Opinion | Gov. Kim Reynolds’ immigration policy ignores humanitarian crisis

Reynolds’ lack of understanding of what’s happening at the Southern Border deems her unfit to tackle immigration policy



Gov. Kim Reynolds prepares for the State of the State Address within the house chambers of the Iowa State Capitol Building on Tuesday, Jan. 12, 2021 in Des Moines. Tuesday marks the second day of the 2021 Iowa legislative session, in which Gov. Reynolds will give her address in the evening.

Hannah Pinski, Opinions Editor

Iowa Gov. Kim Reynolds’ immigration policy is stemming from a lack of empathy and understanding of the humanitarian crisis happening in Central America and at the southern border.

Recently, Reynolds decided to send troops from the Iowa State Patrol alongside Florida, Nebraska, and Idaho to the border in response to increases in drug smuggling and human trafficking.

The decision comes after rejecting a federal request to accept migrant children into Iowa, with the reasoning that finding homes for them “is the president’s problem.” However, this contrasts her stance in 2019 when she said she would be willing to accept refugees into the state alongside 30 other governors.

So, why is she taking a sudden 180 on her stance? Well, one key difference is that the Trump Administration held office in 2019. With Reynolds’ history of being an avid supporter of the former president, it’s no surprise she decided to stop supporting the commander in chief’s policy once he left office.

Additionally, Reynolds – alongside other Republicans – is finger-pointing at the Biden Administration to blame him for the border crisis. They are creating a false narrative by spitting out numbers and making stereotypes but blatantly ignoring the context around them.

First, there’s no clear evidence that Biden’s policies have been causing the increase in border crossings. According to U.S. Customs and Border Patrol, data suggests that undocumented immigration comes in seasonally, with a rise in numbers typically occurring between January and February.

In 2021, there was a 28 percent increase in migrant apprehensions between those two months — which is also when Biden took office. But what’s ironic is that Reynolds and her fellow Republicans seem to forget that migrant apprehensions were higher under the Trump administration in 2019, where the Customs and Border Patrol reported a 31 percent increase during the same time period.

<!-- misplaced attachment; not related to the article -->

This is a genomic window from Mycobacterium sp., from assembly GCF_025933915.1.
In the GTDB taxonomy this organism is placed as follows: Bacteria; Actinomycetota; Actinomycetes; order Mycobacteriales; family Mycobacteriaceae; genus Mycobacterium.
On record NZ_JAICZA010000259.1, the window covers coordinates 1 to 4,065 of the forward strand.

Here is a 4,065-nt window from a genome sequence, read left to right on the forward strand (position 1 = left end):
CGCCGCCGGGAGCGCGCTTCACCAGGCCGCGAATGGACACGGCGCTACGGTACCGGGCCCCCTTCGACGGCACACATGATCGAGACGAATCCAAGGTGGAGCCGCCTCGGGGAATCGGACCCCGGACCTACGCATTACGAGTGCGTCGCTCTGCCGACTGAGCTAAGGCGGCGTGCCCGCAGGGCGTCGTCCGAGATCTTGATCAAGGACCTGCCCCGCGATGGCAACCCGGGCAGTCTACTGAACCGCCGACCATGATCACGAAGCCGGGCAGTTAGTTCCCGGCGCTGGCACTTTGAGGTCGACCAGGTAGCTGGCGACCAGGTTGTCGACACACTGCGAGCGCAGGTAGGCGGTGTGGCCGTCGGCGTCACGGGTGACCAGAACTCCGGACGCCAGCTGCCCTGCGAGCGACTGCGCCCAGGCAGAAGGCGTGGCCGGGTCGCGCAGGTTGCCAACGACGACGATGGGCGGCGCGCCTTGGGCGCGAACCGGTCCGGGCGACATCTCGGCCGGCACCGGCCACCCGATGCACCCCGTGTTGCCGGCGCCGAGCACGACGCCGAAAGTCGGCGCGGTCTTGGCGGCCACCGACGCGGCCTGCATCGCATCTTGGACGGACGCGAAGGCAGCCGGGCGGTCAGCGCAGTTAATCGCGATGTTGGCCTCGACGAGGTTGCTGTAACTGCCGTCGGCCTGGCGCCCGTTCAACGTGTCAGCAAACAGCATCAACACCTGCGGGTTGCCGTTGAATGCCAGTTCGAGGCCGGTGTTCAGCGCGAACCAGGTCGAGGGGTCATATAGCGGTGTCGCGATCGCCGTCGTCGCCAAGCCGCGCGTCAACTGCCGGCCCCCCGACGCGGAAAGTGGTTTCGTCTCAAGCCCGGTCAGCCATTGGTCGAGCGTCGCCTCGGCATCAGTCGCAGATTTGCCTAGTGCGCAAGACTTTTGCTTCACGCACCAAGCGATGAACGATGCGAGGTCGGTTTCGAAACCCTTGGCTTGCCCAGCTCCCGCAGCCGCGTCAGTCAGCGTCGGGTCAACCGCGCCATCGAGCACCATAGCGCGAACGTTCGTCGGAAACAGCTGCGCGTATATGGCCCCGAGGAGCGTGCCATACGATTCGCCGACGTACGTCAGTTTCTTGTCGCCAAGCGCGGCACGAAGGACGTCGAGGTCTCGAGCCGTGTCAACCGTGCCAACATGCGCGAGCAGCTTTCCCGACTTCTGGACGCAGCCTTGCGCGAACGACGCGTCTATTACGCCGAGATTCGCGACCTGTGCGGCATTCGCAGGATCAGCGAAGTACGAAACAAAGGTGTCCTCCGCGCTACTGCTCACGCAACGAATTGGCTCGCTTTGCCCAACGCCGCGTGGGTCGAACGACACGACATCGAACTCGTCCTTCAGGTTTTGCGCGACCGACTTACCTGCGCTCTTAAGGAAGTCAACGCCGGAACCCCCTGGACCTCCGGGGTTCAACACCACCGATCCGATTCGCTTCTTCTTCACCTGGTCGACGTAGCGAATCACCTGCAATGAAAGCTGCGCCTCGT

Generally, undocumented immigration follows a pattern where there is a regular increase not just between January and February, but also from February to March, March to April, and April to May. After May, there is a significant drop off because the desert becomes too hot and deadly to travel during the hot summer months.

What we’re seeing now is actually just the predictable pattern. Numbers are higher in 2021 because the movement dropped dramatically during the COVID-19 pandemic. Border closings and immigration policies implemented by the Trump administration as Title 42 that removed people who were recently in a country where a communicable disease is present kept immigrants from entering the U.S.

So, in addition to the predictable pattern of immigration increases, 2021 is accounting for people who would’ve crossed during 2020 but couldn’t because of the pandemic, based on this data. This is also in combination with Biden’s reversal on many Trump-era immigration policies, including the Remain in Mexico Policy, which held asylum seekers in Mexico while they were waiting for their stint in U.S. immigration court.

What Reynolds also needs to realize is that the crisis is not at the border, and the reasoning behind these crossings isn’t just for drug smuggling.  The crisis starts in Central America where many families are desperate for an escape from the violence in their communities caused by drug cartels and gangs. So, before even tackling immigration policy, she needs to understand why immigration is happening in the first place.

Instead, Reynolds is turning a humanitarian crisis into an opportunity to throw political punches at Biden in whatever capacity she can.

Before Reynolds continues to address immigration, she needs to understand the logistics behind it first. Until then, she needs to keep her hands off policies that place blame on Biden, and stop ignoring the context and reasoning behind what’s happening at the border.

Columns reflect the opinions of the authors and are not necessarily those of the Editorial Board, The Daily Iowan, or other organizations in which the author may be involved.